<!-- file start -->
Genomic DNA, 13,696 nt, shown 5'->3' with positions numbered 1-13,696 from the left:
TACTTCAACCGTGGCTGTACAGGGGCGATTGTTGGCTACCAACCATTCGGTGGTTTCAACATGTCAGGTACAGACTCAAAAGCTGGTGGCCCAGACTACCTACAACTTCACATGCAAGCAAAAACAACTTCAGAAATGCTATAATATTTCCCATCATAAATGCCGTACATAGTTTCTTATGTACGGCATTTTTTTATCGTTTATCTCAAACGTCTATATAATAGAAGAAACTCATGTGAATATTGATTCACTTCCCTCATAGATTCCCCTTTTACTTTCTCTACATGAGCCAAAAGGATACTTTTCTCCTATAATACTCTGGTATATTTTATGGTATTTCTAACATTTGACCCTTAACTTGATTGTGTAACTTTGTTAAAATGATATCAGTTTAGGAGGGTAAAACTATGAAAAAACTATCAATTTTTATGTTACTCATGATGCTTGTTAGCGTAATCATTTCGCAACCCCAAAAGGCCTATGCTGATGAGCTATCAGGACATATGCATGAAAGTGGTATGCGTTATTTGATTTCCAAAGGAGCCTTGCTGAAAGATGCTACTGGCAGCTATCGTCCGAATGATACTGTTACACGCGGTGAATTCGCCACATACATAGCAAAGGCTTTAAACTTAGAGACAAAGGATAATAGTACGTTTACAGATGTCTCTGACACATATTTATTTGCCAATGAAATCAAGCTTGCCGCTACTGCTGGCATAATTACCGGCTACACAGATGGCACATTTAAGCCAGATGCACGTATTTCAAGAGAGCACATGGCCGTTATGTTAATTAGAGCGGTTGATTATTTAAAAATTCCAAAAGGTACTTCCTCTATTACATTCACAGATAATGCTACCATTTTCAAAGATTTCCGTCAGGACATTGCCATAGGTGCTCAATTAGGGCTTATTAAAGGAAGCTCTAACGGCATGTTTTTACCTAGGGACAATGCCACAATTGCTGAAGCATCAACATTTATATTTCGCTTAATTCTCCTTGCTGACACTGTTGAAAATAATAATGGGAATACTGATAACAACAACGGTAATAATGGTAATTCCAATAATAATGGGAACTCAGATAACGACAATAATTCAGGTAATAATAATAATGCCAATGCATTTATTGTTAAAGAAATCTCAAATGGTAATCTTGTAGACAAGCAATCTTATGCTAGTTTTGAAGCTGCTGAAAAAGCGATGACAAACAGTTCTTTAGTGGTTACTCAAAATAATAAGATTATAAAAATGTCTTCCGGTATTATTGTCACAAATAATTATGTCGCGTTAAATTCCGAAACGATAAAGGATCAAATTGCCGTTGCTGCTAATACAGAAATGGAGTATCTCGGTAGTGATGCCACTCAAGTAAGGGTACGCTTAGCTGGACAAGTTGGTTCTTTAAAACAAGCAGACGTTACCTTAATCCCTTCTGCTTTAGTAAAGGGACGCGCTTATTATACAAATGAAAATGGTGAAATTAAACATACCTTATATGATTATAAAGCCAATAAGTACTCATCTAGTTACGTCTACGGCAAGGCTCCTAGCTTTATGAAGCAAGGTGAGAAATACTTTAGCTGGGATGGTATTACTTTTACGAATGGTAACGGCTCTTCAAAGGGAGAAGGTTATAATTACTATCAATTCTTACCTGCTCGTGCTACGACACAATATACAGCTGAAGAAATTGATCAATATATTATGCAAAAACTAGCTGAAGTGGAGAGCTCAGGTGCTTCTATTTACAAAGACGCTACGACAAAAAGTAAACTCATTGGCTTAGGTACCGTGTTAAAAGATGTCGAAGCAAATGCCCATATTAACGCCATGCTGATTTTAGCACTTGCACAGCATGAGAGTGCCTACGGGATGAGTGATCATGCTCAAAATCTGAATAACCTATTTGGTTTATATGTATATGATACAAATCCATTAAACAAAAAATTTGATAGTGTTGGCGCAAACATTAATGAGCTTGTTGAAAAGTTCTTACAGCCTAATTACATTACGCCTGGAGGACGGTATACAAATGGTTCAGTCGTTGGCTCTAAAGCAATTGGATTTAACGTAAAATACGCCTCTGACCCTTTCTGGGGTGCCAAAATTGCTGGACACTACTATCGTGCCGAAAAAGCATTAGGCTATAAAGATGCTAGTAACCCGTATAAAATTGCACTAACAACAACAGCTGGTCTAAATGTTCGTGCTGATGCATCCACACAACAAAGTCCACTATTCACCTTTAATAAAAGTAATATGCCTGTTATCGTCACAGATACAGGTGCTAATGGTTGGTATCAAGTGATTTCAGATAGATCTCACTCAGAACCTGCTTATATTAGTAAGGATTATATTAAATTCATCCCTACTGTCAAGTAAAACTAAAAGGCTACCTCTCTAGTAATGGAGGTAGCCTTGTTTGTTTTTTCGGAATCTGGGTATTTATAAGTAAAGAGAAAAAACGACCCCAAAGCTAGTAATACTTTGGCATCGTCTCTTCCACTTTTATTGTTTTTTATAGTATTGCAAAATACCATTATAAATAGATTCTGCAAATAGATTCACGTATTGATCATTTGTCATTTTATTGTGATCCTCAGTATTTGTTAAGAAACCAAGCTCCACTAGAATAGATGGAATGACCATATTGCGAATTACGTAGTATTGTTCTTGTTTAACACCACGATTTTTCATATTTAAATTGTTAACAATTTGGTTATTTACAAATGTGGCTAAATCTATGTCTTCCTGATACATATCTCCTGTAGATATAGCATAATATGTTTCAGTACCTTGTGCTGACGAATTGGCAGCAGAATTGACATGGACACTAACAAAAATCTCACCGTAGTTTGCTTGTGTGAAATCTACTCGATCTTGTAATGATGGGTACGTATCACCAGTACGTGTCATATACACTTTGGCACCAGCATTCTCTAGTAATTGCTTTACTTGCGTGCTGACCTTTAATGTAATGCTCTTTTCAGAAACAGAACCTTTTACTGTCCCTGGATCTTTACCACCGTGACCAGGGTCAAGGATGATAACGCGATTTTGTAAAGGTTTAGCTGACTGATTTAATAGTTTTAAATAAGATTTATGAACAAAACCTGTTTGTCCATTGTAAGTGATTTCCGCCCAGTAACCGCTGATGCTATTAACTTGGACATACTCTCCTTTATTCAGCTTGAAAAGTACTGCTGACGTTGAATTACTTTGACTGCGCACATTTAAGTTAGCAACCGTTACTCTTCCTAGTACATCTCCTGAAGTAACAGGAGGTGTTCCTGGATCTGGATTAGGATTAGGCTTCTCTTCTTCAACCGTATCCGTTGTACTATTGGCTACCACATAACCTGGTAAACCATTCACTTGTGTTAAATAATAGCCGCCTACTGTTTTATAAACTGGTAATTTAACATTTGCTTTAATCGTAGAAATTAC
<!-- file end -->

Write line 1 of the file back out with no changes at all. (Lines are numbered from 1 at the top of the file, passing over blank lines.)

Genomic DNA, 13,696 nt, shown 5'->3' with positions numbered 1-13,696 from the left: